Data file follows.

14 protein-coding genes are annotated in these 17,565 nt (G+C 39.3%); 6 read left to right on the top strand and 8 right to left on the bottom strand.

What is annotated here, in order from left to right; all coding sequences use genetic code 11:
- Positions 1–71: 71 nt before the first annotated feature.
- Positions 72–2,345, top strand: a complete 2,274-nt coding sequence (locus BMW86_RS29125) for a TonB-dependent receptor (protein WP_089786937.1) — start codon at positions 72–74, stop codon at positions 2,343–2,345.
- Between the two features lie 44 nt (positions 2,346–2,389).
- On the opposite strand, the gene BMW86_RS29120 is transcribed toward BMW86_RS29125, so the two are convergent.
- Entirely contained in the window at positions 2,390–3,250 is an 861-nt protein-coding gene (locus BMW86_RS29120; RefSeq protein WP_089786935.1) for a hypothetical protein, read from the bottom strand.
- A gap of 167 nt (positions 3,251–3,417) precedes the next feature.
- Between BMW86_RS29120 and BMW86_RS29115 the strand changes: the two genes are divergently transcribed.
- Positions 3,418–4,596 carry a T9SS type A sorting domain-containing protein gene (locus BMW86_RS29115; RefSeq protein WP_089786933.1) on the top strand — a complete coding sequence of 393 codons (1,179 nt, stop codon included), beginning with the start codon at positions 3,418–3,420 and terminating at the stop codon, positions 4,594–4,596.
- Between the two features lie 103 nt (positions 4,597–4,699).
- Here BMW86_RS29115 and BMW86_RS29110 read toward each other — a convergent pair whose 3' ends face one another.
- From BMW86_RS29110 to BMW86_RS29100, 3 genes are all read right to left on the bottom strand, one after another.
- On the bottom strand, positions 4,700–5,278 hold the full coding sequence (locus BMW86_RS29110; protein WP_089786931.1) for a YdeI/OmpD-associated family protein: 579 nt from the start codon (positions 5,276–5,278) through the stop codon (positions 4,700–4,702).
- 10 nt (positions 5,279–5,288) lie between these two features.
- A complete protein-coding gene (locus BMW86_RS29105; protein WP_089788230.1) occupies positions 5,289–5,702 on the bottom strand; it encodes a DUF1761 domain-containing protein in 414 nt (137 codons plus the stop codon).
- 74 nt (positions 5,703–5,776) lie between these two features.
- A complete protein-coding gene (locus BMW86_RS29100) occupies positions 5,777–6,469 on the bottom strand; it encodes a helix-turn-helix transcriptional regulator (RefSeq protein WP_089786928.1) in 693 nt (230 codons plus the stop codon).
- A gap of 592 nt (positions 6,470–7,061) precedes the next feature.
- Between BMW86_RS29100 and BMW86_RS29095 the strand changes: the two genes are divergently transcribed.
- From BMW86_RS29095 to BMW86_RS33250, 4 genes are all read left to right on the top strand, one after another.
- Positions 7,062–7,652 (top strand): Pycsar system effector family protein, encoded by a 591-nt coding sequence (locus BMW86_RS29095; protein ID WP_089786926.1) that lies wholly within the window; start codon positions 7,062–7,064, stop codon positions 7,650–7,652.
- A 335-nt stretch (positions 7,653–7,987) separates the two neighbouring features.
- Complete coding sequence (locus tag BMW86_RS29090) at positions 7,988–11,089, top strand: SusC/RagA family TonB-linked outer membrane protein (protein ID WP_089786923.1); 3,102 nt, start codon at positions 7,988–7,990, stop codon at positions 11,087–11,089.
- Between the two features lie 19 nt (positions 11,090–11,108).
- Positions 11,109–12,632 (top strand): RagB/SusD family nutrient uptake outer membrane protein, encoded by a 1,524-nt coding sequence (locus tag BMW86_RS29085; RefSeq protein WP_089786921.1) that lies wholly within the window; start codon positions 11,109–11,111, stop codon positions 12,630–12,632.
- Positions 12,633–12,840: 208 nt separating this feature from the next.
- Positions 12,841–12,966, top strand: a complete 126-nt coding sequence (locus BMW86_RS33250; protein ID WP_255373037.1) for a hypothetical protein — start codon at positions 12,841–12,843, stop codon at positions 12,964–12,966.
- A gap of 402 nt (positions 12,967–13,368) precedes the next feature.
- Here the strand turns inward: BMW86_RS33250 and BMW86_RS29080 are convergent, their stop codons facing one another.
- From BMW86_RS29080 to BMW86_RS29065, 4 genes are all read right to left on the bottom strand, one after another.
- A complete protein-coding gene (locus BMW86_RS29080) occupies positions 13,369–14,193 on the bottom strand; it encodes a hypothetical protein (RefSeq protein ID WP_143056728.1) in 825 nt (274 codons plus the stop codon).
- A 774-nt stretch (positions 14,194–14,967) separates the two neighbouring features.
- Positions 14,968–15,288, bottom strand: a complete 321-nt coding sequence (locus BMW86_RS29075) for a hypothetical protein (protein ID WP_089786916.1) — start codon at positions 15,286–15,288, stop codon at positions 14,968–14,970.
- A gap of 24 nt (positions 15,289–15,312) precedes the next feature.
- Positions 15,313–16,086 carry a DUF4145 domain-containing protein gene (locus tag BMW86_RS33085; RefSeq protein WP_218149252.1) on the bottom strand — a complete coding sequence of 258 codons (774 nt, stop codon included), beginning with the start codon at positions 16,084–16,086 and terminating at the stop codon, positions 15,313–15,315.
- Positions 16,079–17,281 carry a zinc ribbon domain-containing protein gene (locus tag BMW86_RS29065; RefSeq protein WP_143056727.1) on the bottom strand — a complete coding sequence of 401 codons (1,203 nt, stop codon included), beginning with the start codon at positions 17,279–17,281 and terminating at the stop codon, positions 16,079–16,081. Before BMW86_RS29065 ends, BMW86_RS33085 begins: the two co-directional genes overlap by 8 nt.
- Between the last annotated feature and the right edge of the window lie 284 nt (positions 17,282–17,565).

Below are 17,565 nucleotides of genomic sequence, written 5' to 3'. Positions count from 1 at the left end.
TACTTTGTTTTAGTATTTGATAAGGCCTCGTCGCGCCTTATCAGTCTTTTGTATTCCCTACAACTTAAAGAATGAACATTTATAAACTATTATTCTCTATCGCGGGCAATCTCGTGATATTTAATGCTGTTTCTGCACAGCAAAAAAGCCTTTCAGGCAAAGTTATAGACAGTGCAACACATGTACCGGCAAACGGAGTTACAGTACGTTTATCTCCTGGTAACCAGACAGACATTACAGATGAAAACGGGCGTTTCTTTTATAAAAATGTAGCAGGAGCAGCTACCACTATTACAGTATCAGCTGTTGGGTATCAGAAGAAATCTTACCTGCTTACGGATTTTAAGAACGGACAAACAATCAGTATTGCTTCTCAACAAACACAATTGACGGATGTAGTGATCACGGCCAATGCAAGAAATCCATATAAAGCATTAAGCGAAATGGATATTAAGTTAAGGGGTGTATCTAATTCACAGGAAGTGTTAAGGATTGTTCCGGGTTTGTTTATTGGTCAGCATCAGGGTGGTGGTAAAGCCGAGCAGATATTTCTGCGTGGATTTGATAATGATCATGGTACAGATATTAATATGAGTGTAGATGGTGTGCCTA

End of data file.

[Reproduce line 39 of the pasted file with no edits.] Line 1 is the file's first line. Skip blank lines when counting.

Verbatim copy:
Below are 17,565 nucleotides of genomic sequence, written 5' to 3'. Positions count from 1 at the left end.